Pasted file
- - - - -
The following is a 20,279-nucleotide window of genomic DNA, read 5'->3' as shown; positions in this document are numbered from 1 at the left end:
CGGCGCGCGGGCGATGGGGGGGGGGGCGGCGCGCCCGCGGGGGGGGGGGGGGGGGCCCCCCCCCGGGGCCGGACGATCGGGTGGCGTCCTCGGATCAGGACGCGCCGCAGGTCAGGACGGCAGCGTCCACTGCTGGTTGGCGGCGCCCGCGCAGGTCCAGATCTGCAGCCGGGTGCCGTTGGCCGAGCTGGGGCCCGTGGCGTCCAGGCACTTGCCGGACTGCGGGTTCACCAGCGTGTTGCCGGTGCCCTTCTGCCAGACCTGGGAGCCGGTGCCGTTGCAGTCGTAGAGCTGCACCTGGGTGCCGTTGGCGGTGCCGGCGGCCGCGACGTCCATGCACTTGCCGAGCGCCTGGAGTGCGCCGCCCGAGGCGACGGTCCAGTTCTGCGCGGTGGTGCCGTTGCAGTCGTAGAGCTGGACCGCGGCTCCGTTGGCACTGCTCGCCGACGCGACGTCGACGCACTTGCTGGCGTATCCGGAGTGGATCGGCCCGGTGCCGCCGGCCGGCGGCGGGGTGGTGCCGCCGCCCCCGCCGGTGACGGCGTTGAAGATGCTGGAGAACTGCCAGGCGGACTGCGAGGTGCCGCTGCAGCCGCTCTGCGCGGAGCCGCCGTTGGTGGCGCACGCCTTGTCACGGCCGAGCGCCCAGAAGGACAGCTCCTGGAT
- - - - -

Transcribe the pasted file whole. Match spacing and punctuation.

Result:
The following is a 20,279-nucleotide window of genomic DNA, read 5'->3' as shown; positions in this document are numbered from 1 at the left end:
CGGCGCGCGGGCGATGGGGGGGGGGGCGGCGCGCCCGCGGGGGGGGGGGGGGGGGCCCCCCCCCGGGGCCGGACGATCGGGTGGCGTCCTCGGATCAGGACGCGCCGCAGGTCAGGACGGCAGCGTCCACTGCTGGTTGGCGGCGCCCGCGCAGGTCCAGATCTGCAGCCGGGTGCCGTTGGCCGAGCTGGGGCCCGTGGCGTCCAGGCACTTGCCGGACTGCGGGTTCACCAGCGTGTTGCCGGTGCCCTTCTGCCAGACCTGGGAGCCGGTGCCGTTGCAGTCGTAGAGCTGCACCTGGGTGCCGTTGGCGGTGCCGGCGGCCGCGACGTCCATGCACTTGCCGAGCGCCTGGAGTGCGCCGCCCGAGGCGACGGTCCAGTTCTGCGCGGTGGTGCCGTTGCAGTCGTAGAGCTGGACCGCGGCTCCGTTGGCACTGCTCGCCGACGCGACGTCGACGCACTTGCTGGCGTATCCGGAGTGGATCGGCCCGGTGCCGCCGGCCGGCGGCGGGGTGGTGCCGCCGCCCCCGCCGGTGACGGCGTTGAAGATGCTGGAGAACTGCCAGGCGGACTGCGAGGTGCCGCTGCAGCCGCTCTGCGCGGAGCCGCCGTTGGTGGCGCACGCCTTGTCACGGCCGAGCGCCCAGAAGGACAGCTCCTGGAT